The Problem of Peace: A Story of Corruption, Destruction, and Rebellion
Constantinos Syropoulos and
Thomas Zylkin ()
No 2015-5, School of Economics Working Paper Series from LeBow College of Business, Drexel University
We demonstrate how the central presence of state institutions in civil wars generates unique explanations for the emergence of destructive war. We do so in a model where a kleptocratic government and an equally self-interested “rebel” rival compete for insecure resources by raising armies from a common labor population. This competition may take one of two forms, “conflict” (which destroys resources, including labor) or “settlement” (which preserves them). We show the government may choose conflict in this setting because conflict enhances the value it derives from its use of fiscal policy. Allowing some of the labor force to be destroyed makes buying loyalty from the remaining population using subsidies less costly. Conversely, destroying some of the insecure resources increases the value of taxation by decreasing the rebel leadership’s recruitment of soldiers away from the tax base. Because we model whether to go to war and the acquisition of military strength as two distinct decisions, we observe novel trade-offs between peace and (socially wasteful) increases in both arming and taxation. We also explore, among other things, how limiting the government’s fiscal capacity may tilt the balance towards settlement.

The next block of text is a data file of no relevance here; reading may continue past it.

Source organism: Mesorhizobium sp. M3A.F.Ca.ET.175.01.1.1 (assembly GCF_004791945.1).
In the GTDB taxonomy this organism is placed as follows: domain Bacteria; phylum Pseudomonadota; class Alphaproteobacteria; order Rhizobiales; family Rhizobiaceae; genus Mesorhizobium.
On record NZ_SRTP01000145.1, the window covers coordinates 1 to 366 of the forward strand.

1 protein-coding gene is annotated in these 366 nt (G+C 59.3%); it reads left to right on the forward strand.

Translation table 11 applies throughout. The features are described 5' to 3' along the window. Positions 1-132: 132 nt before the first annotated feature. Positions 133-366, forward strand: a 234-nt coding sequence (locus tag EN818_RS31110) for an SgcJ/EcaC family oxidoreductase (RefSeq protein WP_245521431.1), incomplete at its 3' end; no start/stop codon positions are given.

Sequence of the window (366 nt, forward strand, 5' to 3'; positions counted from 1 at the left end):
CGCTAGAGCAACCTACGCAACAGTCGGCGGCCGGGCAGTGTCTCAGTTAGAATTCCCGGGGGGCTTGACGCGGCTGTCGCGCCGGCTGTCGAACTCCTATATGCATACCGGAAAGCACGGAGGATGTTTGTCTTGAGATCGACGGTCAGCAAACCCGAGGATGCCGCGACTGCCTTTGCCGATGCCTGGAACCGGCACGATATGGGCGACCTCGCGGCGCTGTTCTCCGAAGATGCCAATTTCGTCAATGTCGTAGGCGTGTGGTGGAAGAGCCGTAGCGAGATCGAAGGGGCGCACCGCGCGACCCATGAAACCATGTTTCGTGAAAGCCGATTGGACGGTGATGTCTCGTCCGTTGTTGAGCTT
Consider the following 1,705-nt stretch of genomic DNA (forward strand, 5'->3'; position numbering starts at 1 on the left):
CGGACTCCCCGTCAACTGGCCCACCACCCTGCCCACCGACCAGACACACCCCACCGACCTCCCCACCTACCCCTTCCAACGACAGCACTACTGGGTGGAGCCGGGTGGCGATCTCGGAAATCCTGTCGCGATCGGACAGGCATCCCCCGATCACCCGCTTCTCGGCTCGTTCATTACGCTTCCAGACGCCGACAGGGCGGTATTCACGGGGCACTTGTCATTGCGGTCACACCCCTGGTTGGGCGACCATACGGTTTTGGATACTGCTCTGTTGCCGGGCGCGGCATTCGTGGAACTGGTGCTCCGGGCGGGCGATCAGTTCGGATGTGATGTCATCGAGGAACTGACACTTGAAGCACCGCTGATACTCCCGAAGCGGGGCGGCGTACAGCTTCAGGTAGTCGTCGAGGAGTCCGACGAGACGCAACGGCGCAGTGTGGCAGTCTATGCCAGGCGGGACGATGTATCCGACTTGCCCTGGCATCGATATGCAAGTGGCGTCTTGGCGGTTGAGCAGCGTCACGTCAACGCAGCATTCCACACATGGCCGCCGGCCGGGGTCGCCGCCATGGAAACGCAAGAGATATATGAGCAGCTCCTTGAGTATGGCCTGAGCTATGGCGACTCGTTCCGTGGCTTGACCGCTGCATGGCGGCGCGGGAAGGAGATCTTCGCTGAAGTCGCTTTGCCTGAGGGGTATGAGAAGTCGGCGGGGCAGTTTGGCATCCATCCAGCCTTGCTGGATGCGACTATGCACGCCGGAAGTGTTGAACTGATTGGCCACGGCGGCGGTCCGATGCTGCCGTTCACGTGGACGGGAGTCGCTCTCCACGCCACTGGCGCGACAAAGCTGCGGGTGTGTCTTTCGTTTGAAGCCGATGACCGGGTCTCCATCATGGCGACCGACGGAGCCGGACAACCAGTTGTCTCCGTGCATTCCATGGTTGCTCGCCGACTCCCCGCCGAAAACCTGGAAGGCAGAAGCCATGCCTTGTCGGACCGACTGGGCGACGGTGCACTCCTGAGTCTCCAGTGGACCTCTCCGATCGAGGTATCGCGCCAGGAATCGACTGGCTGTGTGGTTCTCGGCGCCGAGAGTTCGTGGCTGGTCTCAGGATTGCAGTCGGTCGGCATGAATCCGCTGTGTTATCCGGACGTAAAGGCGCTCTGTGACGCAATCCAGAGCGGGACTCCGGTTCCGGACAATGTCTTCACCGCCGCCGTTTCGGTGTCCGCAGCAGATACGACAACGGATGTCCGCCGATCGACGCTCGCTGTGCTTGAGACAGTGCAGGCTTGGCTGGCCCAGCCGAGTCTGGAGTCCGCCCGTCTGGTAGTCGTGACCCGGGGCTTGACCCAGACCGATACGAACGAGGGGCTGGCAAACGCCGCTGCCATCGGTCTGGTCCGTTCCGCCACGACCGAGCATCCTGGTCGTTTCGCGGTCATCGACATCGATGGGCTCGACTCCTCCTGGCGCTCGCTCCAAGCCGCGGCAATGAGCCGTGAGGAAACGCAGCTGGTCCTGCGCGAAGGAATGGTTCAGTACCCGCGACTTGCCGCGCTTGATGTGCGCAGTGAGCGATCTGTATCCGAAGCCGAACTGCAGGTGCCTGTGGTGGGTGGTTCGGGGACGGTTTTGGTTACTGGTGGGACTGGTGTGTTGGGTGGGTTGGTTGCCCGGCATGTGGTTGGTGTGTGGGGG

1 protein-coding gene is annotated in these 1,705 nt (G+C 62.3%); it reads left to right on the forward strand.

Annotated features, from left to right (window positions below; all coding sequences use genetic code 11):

Keywords: kleptocracy; contested resources; ownership claims; conflict and settlement (search for similar items in EconPapers)
JEL-codes: D30 D70 D72 D74 F02 F10 (search for similar items in EconPapers)
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Persistent link: https://EconPapers.repec.org/RePEc:ris:drxlwp:2015_005
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